The EMOD model of malaria transmission was calibrated to prevalence, incidence, asexual parasite density, gametocyte density, infection duration, and infectiousness data from nine study sites. The infectious reservoir was characterized by age and parasite detectability with diagnostics of varying sensitivity over a range of transmission intensities with and without case management and vector control. Mass screen-and-treat drug campaigns were tested for likelihood of achieving elimination.
The composition of the infectious reservoir is similar over a range of transmission intensities, and higher intensity settings are biased towards infections in children. Recent ramp-ups in case management and use of insecticide-treated bed nets (ITNs) reduce the infectious reservoir and shift the composition towards sub-microscopic infections. Mass campaigns with anti-malarial drugs are highly effective at interrupting transmission if deployed shortly after ITN campaigns.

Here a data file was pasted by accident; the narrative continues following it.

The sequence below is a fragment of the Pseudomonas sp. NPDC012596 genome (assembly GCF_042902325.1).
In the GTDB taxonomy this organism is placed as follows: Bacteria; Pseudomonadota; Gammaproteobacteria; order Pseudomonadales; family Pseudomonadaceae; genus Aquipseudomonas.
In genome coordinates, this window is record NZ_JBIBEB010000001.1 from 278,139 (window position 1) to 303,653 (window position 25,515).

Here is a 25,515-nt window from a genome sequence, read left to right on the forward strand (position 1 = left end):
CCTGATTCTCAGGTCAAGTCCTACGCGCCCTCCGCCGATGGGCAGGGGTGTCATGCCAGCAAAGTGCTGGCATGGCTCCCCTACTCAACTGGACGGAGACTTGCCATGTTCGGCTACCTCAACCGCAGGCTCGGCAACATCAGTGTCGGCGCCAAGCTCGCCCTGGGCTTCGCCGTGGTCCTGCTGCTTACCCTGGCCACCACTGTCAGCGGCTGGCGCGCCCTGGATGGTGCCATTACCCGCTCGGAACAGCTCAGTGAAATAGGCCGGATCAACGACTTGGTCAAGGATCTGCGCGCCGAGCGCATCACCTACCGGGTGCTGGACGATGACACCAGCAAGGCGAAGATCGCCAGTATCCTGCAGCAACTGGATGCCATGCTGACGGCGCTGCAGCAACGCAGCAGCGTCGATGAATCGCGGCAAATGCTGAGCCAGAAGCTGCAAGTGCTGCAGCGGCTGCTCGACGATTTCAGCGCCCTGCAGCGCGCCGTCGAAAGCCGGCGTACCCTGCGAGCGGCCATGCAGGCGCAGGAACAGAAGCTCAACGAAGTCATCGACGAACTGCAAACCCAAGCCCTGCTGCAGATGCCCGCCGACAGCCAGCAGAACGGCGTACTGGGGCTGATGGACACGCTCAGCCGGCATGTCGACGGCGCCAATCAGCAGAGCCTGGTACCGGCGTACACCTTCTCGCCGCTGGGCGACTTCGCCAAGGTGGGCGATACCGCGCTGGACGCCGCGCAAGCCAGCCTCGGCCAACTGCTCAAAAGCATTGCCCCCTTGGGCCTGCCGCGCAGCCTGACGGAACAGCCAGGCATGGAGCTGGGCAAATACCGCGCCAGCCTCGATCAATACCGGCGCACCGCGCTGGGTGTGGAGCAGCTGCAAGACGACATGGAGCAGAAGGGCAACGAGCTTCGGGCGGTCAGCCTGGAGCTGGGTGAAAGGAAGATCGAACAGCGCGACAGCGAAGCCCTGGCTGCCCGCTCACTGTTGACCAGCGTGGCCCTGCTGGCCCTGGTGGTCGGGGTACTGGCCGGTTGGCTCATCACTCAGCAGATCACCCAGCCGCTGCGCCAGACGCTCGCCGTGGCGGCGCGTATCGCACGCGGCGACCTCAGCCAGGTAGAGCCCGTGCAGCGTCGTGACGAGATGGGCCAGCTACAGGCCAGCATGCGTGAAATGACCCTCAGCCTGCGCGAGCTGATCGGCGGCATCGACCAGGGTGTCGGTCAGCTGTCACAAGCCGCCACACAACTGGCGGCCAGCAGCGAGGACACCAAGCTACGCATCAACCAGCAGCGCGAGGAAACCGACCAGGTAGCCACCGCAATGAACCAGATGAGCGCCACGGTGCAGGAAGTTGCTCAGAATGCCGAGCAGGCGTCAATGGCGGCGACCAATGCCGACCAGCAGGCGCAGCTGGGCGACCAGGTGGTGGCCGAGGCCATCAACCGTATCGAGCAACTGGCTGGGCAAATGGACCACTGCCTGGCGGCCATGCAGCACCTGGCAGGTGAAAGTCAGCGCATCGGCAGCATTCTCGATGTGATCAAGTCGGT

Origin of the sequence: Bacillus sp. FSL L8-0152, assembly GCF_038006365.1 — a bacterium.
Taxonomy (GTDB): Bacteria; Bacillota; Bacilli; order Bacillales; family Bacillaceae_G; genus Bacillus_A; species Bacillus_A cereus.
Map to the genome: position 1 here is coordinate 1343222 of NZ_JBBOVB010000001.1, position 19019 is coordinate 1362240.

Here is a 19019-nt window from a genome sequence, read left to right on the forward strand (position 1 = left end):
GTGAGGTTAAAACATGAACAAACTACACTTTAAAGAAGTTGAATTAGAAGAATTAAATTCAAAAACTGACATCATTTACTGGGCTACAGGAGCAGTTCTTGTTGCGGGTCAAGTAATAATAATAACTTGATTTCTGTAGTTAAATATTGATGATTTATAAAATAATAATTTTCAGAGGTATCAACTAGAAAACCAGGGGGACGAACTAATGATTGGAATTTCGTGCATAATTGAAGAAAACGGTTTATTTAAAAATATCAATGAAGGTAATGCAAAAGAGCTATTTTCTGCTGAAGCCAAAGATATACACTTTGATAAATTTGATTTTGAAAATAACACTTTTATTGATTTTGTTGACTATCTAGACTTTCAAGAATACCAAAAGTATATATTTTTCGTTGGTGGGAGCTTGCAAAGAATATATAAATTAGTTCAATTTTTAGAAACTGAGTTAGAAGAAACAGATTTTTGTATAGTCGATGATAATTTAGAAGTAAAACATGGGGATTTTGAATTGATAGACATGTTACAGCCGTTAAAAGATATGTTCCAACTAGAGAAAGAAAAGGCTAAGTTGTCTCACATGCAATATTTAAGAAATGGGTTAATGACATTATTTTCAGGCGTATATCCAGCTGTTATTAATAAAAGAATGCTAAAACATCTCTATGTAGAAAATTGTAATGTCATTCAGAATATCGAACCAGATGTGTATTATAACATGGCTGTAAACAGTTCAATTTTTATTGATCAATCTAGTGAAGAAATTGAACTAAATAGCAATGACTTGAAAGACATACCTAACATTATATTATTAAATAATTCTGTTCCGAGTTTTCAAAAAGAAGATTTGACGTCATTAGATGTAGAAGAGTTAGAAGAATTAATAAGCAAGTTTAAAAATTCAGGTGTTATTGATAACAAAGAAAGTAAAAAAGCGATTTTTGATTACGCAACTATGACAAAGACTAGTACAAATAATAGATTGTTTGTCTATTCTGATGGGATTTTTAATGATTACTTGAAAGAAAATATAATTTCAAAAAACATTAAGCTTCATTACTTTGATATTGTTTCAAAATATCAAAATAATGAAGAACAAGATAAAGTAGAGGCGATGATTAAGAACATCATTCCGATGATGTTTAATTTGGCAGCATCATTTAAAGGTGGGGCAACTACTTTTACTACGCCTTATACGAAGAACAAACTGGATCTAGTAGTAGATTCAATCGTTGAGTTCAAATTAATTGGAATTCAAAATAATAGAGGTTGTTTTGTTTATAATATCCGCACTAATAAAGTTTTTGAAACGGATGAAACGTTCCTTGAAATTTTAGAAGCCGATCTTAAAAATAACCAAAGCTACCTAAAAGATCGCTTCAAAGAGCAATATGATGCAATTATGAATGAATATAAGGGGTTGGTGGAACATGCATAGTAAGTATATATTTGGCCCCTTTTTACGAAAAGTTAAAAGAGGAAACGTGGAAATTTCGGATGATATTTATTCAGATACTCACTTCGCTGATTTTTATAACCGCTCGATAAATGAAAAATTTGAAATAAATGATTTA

Elimination of malaria can only be achieved through removal of all vectors or complete depletion of the infectious reservoir in humans. Mechanistic models can be built to synthesize diverse observations from the field collected under a variety of conditions and subsequently used to query the infectious reservoir in great detail.
Low-density infections comprise a substantial portion of the infectious reservoir. Proper timing of vector control, seasonal variation in transmission intensity and mass drug campaigns allows lingering population immunity to help drive a region towards elimination.